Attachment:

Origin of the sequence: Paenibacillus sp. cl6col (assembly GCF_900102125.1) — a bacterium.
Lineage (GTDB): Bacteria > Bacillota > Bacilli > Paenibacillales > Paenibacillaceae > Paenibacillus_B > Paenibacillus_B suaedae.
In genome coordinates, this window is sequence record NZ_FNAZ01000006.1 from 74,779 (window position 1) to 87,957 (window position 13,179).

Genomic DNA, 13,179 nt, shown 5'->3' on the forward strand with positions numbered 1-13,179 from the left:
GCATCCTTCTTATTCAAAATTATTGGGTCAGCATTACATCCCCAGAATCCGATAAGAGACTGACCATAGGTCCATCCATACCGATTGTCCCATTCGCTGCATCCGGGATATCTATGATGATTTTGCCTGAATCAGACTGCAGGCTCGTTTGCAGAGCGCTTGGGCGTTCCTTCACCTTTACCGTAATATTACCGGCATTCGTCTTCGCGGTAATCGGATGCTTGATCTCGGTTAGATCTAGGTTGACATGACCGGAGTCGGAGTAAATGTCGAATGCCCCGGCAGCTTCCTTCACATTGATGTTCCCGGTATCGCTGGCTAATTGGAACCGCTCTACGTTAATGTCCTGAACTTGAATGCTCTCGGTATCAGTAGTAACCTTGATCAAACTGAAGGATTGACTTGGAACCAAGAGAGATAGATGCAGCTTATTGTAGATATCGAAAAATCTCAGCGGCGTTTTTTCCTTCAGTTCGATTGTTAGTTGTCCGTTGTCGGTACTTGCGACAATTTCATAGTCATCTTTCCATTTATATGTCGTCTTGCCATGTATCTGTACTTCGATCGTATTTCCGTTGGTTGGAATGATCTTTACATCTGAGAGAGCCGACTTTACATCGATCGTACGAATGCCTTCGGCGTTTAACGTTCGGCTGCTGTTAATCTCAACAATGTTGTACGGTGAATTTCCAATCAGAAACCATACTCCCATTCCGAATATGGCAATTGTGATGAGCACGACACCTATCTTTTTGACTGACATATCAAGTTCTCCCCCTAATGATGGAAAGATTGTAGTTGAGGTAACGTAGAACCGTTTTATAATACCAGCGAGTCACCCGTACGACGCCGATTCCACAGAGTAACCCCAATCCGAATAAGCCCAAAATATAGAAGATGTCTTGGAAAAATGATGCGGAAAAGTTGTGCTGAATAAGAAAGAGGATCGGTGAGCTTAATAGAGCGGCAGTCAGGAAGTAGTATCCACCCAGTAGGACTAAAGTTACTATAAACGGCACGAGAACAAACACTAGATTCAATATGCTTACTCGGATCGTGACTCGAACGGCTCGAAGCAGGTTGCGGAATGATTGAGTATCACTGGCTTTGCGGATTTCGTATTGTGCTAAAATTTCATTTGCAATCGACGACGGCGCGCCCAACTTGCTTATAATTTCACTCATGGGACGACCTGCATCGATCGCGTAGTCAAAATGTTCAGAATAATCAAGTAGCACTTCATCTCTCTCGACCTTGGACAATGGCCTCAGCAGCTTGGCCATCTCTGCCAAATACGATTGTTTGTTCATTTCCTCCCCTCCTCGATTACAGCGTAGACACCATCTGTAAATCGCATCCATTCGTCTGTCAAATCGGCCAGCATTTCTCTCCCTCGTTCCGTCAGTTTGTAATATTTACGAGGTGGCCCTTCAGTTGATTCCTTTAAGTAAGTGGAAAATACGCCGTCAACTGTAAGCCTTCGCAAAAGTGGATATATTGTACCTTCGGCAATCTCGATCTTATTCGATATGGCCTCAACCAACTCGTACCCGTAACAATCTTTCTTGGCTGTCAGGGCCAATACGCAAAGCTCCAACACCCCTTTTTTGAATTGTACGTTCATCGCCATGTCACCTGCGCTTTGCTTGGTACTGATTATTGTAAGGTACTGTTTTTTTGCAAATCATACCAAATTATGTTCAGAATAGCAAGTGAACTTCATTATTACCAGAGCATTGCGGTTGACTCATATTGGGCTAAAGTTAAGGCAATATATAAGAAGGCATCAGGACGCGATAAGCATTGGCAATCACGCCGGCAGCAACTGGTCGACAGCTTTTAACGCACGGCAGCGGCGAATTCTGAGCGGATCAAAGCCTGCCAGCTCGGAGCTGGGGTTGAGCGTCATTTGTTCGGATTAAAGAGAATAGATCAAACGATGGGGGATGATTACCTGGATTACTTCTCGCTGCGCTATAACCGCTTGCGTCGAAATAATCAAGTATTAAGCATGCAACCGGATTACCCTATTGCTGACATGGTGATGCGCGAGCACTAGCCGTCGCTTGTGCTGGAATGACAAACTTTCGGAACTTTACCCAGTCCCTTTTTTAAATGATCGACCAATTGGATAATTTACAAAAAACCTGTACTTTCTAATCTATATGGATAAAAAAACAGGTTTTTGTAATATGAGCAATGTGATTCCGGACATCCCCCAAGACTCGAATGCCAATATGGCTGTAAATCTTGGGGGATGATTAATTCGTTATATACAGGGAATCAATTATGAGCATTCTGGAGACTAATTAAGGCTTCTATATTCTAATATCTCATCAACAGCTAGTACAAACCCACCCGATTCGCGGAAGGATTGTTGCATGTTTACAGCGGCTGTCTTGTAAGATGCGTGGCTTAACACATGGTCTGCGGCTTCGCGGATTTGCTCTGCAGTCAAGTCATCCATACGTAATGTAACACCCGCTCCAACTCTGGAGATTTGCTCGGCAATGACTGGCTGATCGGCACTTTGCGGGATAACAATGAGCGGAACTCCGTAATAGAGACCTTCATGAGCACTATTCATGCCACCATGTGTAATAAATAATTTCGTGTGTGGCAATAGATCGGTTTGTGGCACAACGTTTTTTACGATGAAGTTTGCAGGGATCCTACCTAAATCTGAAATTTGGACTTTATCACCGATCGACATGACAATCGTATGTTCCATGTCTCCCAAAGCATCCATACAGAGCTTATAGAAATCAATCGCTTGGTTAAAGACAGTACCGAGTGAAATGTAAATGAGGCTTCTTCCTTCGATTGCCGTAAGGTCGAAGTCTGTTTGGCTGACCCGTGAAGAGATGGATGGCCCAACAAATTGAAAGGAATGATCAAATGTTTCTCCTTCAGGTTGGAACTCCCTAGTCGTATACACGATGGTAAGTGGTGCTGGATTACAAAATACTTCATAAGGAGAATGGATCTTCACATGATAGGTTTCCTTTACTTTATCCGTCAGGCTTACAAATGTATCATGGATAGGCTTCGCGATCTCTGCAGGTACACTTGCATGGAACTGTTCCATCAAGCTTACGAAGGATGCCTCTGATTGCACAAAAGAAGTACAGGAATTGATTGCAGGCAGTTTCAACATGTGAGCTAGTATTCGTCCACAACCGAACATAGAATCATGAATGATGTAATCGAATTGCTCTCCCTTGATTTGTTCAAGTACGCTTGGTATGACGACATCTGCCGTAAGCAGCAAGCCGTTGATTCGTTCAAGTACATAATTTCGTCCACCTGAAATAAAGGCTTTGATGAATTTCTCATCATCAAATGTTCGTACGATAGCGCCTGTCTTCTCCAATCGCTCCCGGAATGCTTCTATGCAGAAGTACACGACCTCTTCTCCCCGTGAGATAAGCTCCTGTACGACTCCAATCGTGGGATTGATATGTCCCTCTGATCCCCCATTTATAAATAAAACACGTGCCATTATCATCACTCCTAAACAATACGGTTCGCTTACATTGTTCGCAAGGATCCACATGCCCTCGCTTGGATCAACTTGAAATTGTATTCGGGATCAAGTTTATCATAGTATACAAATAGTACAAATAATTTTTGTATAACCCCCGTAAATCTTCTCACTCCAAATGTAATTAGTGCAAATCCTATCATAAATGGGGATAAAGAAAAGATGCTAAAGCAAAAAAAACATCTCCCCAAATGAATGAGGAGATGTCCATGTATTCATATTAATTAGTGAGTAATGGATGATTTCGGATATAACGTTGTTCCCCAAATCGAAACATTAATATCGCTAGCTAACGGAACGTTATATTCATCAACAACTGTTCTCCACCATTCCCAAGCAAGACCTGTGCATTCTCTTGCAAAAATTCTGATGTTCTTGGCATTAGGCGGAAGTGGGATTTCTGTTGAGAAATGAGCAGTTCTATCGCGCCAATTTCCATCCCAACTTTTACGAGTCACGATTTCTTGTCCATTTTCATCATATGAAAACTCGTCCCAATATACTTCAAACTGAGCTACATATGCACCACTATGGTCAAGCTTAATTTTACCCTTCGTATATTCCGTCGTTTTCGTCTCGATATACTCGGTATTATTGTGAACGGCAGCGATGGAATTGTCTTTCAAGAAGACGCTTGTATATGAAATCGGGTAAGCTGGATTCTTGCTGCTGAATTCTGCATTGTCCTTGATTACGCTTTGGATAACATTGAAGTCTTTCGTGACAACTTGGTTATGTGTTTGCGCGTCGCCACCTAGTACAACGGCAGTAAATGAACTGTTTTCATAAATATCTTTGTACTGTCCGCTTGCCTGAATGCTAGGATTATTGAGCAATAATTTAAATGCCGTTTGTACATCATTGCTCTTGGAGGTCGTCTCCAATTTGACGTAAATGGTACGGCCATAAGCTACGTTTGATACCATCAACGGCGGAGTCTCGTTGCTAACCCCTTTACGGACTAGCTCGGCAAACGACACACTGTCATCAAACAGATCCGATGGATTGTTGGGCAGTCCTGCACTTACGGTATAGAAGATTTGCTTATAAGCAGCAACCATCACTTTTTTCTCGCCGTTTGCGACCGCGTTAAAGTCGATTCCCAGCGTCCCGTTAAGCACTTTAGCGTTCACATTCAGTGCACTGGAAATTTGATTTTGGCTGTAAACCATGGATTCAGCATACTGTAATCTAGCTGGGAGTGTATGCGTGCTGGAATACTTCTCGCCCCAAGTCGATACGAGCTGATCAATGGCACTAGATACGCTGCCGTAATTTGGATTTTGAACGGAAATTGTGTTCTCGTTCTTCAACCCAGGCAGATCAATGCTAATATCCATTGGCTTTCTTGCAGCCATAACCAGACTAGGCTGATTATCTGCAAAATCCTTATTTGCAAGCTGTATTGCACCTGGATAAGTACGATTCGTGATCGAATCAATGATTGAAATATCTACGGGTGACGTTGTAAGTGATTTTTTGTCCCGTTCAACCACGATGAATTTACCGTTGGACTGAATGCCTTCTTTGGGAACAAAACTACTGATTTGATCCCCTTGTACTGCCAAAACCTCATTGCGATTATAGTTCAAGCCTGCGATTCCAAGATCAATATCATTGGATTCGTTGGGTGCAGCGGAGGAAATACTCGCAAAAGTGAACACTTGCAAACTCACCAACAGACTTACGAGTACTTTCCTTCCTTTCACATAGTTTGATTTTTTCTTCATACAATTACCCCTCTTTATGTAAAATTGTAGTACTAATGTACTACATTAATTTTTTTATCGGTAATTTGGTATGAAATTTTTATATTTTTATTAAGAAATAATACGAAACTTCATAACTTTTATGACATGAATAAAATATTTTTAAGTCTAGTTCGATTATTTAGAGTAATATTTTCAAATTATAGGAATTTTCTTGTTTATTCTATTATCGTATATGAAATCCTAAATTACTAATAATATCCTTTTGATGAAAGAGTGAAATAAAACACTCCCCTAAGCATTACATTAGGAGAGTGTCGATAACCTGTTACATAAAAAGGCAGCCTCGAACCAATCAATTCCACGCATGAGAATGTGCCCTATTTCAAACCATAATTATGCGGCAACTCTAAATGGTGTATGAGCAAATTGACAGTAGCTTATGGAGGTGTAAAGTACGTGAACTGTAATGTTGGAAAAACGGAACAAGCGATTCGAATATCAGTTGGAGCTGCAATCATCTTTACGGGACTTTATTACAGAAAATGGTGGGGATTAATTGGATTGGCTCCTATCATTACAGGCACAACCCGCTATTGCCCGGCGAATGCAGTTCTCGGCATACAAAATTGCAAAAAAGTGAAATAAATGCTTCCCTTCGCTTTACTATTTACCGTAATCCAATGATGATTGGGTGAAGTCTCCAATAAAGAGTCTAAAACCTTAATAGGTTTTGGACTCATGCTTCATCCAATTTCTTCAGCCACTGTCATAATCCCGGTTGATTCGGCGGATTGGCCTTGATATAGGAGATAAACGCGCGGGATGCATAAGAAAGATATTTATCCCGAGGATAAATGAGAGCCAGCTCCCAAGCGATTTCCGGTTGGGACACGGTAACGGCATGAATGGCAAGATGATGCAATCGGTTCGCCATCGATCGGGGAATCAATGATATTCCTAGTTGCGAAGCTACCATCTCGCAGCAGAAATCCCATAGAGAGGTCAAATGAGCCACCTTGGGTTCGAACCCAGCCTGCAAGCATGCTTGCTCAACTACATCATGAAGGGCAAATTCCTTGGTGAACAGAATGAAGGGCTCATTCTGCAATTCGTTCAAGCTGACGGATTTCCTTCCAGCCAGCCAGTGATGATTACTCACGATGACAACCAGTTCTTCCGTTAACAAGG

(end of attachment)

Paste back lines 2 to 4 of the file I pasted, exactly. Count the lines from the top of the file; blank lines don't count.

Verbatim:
Lineage (GTDB): Bacteria > Bacillota > Bacilli > Paenibacillales > Paenibacillaceae > Paenibacillus_B > Paenibacillus_B suaedae.
In genome coordinates, this window is sequence record NZ_FNAZ01000006.1 from 74,779 (window position 1) to 87,957 (window position 13,179).

Genomic DNA, 13,179 nt, shown 5'->3' on the forward strand with positions numbered 1-13,179 from the left: